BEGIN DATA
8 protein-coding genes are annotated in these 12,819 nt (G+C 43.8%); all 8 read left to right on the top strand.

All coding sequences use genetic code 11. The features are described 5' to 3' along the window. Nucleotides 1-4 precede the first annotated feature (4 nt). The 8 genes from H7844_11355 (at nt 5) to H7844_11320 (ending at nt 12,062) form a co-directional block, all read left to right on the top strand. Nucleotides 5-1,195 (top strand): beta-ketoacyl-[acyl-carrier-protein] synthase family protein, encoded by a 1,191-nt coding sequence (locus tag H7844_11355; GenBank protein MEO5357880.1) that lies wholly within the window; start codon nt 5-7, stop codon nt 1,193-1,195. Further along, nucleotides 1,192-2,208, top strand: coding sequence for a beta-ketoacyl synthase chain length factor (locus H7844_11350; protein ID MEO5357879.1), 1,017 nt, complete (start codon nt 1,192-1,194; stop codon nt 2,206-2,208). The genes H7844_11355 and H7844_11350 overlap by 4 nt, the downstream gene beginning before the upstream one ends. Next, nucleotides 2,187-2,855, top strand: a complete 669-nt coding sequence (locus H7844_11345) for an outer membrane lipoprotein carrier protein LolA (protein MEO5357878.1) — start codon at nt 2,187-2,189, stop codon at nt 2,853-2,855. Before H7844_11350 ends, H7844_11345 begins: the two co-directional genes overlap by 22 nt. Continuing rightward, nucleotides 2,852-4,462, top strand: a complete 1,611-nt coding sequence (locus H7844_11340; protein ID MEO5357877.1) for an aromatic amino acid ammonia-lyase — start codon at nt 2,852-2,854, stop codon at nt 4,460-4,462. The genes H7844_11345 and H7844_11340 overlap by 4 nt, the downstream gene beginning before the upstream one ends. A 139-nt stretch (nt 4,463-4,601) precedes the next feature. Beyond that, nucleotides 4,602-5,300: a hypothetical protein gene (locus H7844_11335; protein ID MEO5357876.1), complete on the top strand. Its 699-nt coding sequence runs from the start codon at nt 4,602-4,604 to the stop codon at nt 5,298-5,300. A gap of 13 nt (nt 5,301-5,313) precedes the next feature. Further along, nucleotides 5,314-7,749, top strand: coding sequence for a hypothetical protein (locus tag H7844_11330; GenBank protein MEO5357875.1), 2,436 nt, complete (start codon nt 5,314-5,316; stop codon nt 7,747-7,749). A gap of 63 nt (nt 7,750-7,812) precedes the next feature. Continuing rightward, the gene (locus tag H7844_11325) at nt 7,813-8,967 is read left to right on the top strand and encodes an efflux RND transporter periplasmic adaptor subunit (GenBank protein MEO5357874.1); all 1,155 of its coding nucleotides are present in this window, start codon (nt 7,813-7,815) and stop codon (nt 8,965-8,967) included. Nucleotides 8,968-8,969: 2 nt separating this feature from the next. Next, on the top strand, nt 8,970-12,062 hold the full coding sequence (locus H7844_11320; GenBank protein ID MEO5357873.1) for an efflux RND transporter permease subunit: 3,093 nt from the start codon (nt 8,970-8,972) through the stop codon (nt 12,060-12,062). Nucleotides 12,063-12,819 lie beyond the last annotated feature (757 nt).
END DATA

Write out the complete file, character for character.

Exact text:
8 protein-coding genes are annotated in these 12,819 nt (G+C 43.8%); all 8 read left to right on the top strand.

All coding sequences use genetic code 11. The features are described 5' to 3' along the window. Nucleotides 1-4 precede the first annotated feature (4 nt). The 8 genes from H7844_11355 (at nt 5) to H7844_11320 (ending at nt 12,062) form a co-directional block, all read left to right on the top strand. Nucleotides 5-1,195 (top strand): beta-ketoacyl-[acyl-carrier-protein] synthase family protein, encoded by a 1,191-nt coding sequence (locus tag H7844_11355; GenBank protein MEO5357880.1) that lies wholly within the window; start codon nt 5-7, stop codon nt 1,193-1,195. Further along, nucleotides 1,192-2,208, top strand: coding sequence for a beta-ketoacyl synthase chain length factor (locus H7844_11350; protein ID MEO5357879.1), 1,017 nt, complete (start codon nt 1,192-1,194; stop codon nt 2,206-2,208). The genes H7844_11355 and H7844_11350 overlap by 4 nt, the downstream gene beginning before the upstream one ends. Next, nucleotides 2,187-2,855, top strand: a complete 669-nt coding sequence (locus H7844_11345) for an outer membrane lipoprotein carrier protein LolA (protein MEO5357878.1) — start codon at nt 2,187-2,189, stop codon at nt 2,853-2,855. Before H7844_11350 ends, H7844_11345 begins: the two co-directional genes overlap by 22 nt. Continuing rightward, nucleotides 2,852-4,462, top strand: a complete 1,611-nt coding sequence (locus H7844_11340; protein ID MEO5357877.1) for an aromatic amino acid ammonia-lyase — start codon at nt 2,852-2,854, stop codon at nt 4,460-4,462. The genes H7844_11345 and H7844_11340 overlap by 4 nt, the downstream gene beginning before the upstream one ends. A 139-nt stretch (nt 4,463-4,601) precedes the next feature. Beyond that, nucleotides 4,602-5,300: a hypothetical protein gene (locus H7844_11335; protein ID MEO5357876.1), complete on the top strand. Its 699-nt coding sequence runs from the start codon at nt 4,602-4,604 to the stop codon at nt 5,298-5,300. A gap of 13 nt (nt 5,301-5,313) precedes the next feature. Further along, nucleotides 5,314-7,749, top strand: coding sequence for a hypothetical protein (locus tag H7844_11330; GenBank protein MEO5357875.1), 2,436 nt, complete (start codon nt 5,314-5,316; stop codon nt 7,747-7,749). A gap of 63 nt (nt 7,750-7,812) precedes the next feature. Continuing rightward, the gene (locus tag H7844_11325) at nt 7,813-8,967 is read left to right on the top strand and encodes an efflux RND transporter periplasmic adaptor subunit (GenBank protein MEO5357874.1); all 1,155 of its coding nucleotides are present in this window, start codon (nt 7,813-7,815) and stop codon (nt 8,965-8,967) included. Nucleotides 8,968-8,969: 2 nt separating this feature from the next. Next, on the top strand, nt 8,970-12,062 hold the full coding sequence (locus H7844_11320; GenBank protein ID MEO5357873.1) for an efflux RND transporter permease subunit: 3,093 nt from the start codon (nt 8,970-8,972) through the stop codon (nt 12,060-12,062). Nucleotides 12,063-12,819 lie beyond the last annotated feature (757 nt).